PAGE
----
Climate change does not have to mean more insect-borne disease

As the world warms, diseases transmitted by insects may spread. For World Health Day, we look at how certain prevention strategies can break the link between climate change and animal diseases which spread to humans.

Dengue prevention_mosquito fogging_thailand
Residents look on as a dengue prevention worker sprays mosquito repellent in a street outside Bangkok, Thailand. Image: Vaccines at Sanofi / Flickr

Human-caused climate change has a complex effect on insect-borne diseases. Many may be spreading more, but effective strategies exist to manage this risk. These strategies are available to all countries, rich and poor.

Illnesses carried and transmitted by mosquitoes, such as malaria, dengue fever and encephalitis (the latter also spread by ticks), are likely to spread more widely in a warming world. Other insect-borne diseases such as Lyme disease (spread by ticks), leishmaniasis (spread by sandflies) and West Nile fever (spread by mosquitoes) should be closely watched so the impact of climate change on them can be assessed — especially in tandem with the effects of urbanisation and expanding human encroachment into ecosystems.

As the world’s temperatures increase, summers are lasting longer and the life cycles of many insects — and the microbes or parasites they carry – are speeding up. Many insects and parasites mature earlier and breed more often. They can also go through more life cycles in a year, and the insects might bite more frequently.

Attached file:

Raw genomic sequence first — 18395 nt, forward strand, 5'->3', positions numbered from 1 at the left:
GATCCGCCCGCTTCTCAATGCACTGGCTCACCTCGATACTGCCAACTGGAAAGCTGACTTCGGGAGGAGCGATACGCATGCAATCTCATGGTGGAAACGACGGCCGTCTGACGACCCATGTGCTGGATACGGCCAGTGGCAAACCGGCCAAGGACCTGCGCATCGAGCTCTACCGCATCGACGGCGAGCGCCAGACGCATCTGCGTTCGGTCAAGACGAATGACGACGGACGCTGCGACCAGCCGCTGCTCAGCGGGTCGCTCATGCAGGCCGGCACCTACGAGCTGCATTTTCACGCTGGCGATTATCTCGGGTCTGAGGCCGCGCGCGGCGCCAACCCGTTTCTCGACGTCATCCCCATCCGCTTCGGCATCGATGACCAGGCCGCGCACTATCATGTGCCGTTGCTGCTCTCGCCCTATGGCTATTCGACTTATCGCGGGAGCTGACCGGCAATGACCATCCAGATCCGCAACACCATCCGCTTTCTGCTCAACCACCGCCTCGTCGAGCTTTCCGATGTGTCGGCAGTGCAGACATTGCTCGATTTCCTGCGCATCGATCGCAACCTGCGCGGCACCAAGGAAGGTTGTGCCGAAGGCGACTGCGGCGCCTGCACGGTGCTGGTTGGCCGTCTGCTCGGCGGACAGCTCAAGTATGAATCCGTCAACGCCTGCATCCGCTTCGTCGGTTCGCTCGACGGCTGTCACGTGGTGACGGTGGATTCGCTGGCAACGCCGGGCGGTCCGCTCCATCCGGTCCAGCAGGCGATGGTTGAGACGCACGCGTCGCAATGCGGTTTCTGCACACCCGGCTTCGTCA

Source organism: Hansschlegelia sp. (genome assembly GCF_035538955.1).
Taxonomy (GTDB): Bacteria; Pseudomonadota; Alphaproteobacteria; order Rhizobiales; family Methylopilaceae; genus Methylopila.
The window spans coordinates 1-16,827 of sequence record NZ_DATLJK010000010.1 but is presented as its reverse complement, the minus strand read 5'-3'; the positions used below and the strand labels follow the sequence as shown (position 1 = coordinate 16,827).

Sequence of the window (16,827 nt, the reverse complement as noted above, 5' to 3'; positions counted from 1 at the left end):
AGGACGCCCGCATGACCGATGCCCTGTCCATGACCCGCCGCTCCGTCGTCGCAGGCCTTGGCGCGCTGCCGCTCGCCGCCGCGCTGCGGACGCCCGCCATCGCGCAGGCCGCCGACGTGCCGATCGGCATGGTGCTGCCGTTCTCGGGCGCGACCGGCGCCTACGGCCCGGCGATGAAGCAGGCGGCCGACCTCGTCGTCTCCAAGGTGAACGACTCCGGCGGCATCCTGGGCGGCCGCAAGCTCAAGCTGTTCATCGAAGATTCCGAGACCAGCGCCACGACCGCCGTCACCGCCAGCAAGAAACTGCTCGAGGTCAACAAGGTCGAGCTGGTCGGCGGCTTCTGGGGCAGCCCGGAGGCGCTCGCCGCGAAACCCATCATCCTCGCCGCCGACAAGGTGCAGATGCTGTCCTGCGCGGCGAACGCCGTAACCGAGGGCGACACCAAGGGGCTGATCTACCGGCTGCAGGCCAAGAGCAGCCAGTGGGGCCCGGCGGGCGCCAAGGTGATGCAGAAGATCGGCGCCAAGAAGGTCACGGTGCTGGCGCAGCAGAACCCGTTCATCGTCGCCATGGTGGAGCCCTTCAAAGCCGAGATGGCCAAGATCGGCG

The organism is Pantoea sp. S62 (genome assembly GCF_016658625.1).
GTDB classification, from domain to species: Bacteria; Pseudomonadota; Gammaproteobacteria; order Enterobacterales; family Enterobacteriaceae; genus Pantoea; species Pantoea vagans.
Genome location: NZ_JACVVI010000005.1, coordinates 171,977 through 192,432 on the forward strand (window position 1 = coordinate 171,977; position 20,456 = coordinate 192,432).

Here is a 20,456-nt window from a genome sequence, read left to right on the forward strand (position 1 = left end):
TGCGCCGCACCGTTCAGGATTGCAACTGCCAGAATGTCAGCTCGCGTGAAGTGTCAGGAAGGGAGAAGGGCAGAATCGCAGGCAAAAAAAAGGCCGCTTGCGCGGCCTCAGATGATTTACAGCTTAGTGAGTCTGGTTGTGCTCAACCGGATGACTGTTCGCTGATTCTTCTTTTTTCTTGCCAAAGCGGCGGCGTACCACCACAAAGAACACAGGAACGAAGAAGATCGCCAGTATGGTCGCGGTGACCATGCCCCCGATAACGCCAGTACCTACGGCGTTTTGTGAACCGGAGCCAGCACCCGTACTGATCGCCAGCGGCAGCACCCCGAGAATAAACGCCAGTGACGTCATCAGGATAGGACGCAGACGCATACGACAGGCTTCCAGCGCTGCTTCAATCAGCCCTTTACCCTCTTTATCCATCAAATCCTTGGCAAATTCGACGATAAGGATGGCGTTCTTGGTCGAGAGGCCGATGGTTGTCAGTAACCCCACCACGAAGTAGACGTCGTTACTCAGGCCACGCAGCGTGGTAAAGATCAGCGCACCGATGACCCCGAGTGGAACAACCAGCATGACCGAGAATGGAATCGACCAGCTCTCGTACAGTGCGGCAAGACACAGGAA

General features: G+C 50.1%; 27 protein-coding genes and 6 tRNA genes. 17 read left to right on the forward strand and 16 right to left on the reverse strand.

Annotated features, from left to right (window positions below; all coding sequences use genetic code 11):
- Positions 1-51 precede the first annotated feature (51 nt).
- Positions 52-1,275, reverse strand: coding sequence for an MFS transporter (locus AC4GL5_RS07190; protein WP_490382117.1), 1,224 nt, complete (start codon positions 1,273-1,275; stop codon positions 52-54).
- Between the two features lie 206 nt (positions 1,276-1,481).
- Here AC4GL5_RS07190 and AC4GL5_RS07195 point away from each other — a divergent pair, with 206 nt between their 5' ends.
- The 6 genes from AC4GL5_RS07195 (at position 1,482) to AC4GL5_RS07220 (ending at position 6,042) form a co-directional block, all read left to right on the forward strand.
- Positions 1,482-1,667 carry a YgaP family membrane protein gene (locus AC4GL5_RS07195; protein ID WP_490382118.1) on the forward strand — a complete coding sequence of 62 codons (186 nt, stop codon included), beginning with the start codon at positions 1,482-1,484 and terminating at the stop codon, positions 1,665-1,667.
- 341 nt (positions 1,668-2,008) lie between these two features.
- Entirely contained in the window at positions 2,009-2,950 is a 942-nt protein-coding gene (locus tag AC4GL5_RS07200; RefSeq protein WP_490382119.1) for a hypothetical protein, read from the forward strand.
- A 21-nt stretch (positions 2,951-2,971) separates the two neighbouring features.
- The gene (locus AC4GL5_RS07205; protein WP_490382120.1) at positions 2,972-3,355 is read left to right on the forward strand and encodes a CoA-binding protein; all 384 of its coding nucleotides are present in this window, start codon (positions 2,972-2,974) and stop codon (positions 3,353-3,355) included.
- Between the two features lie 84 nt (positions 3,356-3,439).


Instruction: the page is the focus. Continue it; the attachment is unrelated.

Yet the relationships between life-cycle timings and environmental temperatures are not linear. For one dengue-carrying mosquito, both its survival rate and its ability to complete a blood meal decline as temperatures rise above 28 degrees Celsius.

Where rising temperatures support insect survival, their number within a geographic area increases, providing more opportunities for insects and humans to meet. The insects also extend their territories, moving up slopes to higher elevations as well as north and south to higher latitudes. People living in these places are not used to these insects, pathogens or diseases, so they might lack immunity and be less aware of symptoms and possible countermeasures.

Other animals contribute to the transmission of insect-borne diseases. For example, birds host the West Nile virus, helping mosquitoes to spread it to humans. And so the influence of climate change on the birds and their ecosystems is part of the overall impact of climate change on the disease.

Altered ranges of insect-transmitted diseases are not just about changing climates but also about possible countermeasures. Some worry that malaria may appear in Europe and North America due to climate change, but the disease has already made its way there in recent times for other reasons.

Isolated cases are frequently identified, from mosquitoes hopping off aircraft in Frankfurt, Germany, to people returning from malarial areas and then becoming sick in Ontario, Canada. The disease has a long history in places such as England — until it started declining noticeably in the 19th century — and Colorado, United States, where mosquitoes with parasite-carrying potential remain